The PSP played an important role in the Mountain War under the leadership of Walid Jumblatt: after the Israel Defense Forces (IDF) retreated from the Chouf District, important battles took place there between the PSP/PLA and the Lebanese Forces militia. Both the Lebanese Forces and the PSP/PLA were accused of committing massacres and atrocities against one another as tit-for-tat (revenge killings). The PSP also systematically displaced many Christian civilians in the Chouf region by comiting massacres and mass executions.[6]

During the war years, the PSP controlled the seaport at Jieh. In March 1989 General Michel Aoun established a blockade of the port which resulted in artillery exchanges between his forces and a combination of PSP, Amal and the Syrian Army in which at least 90 people were killed and several hundred wounded.[7][8]

The post-war years[edit]

After the restoration of constitutional rule in 1989, the PSP was the major ally of Syria in Lebanon and its leader Walid Jumblatt was in close relations with the Syrian Army and intelligence generals in Lebanon, such as Ghazi Kanaan, and also with the Syrian Vice President Abdul Halim Khaddam.[9] In the 1992 general election it won four seats.[3]

In the post-Civil War period, Jumblatt was known for switching allegiances and acting as a kingmaker in deals between factions.[10] The PSP participated in a number of governments, but, after the Syria Accountability Act and the UN Resolution 1559 and the change of the balance of powers in the region after the occupation of Iraq, joined the opposition and took up a position opposed to the role of Syria in Lebanon's politics. Unlike some opponents of the Syrian presence, Jumblatt did not oppose the presence of the Syrian army per se, but contended that the Syrian intelligence services were exerting undue influence.[citation needed]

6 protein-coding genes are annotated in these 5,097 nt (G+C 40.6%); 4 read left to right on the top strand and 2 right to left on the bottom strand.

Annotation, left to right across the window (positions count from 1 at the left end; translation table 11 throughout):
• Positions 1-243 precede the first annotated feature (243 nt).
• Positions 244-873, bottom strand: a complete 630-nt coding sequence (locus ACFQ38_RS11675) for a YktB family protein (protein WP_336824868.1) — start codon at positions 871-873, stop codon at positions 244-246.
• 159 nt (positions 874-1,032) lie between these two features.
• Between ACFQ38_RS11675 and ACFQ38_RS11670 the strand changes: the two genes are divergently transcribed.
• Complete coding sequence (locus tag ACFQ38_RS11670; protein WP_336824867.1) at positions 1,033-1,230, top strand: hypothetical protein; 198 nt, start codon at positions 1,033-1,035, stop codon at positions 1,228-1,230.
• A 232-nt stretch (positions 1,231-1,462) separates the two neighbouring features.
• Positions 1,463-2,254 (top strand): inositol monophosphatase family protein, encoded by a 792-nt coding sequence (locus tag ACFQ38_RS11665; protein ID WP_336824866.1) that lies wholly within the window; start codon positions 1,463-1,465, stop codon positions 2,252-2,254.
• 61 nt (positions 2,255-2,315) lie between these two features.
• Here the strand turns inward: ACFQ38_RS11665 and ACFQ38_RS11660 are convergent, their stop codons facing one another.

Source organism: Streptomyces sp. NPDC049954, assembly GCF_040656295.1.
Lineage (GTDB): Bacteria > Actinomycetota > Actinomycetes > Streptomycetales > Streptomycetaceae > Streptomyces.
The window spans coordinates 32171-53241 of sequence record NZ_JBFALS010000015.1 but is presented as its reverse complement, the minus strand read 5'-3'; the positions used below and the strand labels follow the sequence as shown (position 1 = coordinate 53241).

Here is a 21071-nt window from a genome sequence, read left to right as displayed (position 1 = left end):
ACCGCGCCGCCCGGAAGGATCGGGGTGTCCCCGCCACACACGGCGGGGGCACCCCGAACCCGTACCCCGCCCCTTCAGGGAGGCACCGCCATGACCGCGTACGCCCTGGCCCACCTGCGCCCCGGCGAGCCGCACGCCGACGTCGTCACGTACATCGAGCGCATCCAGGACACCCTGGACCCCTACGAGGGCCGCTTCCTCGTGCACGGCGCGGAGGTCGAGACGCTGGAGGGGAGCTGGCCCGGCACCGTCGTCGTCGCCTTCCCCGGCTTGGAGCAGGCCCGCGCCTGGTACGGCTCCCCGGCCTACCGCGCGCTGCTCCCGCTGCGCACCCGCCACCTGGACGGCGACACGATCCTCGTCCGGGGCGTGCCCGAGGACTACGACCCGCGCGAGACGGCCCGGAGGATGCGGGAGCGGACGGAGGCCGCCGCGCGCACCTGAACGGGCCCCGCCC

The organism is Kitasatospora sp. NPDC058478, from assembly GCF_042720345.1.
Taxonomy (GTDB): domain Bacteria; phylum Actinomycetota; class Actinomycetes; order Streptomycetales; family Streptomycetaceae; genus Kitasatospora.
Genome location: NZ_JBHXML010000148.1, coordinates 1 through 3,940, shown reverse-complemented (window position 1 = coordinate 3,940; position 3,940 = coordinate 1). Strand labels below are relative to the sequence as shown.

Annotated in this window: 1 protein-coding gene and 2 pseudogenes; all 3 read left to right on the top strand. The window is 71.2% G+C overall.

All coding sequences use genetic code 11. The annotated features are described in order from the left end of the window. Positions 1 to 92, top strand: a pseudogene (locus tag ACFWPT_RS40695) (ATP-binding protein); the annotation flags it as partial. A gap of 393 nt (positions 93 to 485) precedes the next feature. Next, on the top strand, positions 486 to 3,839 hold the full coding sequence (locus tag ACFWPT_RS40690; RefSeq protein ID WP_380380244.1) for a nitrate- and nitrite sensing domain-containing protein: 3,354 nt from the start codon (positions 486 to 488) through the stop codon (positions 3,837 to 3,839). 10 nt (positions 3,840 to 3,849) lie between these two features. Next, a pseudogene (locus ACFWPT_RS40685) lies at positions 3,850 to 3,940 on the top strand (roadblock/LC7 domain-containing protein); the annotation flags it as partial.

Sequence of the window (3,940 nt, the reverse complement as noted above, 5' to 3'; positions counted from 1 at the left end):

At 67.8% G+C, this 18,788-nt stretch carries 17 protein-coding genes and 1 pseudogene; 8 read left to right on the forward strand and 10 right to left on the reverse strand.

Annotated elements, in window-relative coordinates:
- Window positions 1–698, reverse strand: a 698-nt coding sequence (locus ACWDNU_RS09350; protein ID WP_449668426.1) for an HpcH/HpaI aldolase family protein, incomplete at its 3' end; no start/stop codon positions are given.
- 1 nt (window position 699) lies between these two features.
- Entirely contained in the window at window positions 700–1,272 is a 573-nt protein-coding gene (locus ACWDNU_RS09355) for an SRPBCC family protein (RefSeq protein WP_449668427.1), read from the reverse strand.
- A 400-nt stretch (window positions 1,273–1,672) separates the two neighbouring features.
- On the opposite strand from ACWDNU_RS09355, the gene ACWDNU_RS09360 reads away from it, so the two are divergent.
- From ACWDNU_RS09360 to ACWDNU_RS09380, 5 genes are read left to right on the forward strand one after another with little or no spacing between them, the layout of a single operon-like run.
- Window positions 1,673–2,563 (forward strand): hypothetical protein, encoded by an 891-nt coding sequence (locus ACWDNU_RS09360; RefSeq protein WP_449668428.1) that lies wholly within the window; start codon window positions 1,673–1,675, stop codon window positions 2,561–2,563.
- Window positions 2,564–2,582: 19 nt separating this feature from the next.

Following the passage of United Nations Security Council Resolution 1559 in September 2004, calling for a Syrian withdrawal from Lebanon, Jumblatt was particularly prominent in the opposition. However, he was opposed to the demand that Hezbollah be disarmed, and insisted on maintaining relations with the Shia Islamist party. Later, he has drifted into sharp opposition towards the group, and has decided to support their disarmament, claiming that Syria and Iran are trying to take over Lebanon through Hezbollah. After the assassination of Rafic Hariri in February 2005, Jumblatt joined the anti-Syria camp, despite his long support to Syria.[11] As part of the March 14 Alliance, the PSP won 16 seats in the general elections held in 2005.[12] It won eleven seats in the 2009 Lebanese general election[13] and had three ministers in the 2009 First Cabinet of Saad Hariri (Ghazi Aridi, Akram Chehayeb, and Wael Abou Faour, all Druze). However, after the March 8 Alliance regained power in 2011, the PSP positioned itself in the political centre,[2] and gave allegiance to the new government. Under the banner of the Democratic Gathering bloc, had three ministers (Alaaeddine Terro, Sunni, plus Aridi and Faour) in the 2011 Second Cabinet of Najib Mikati .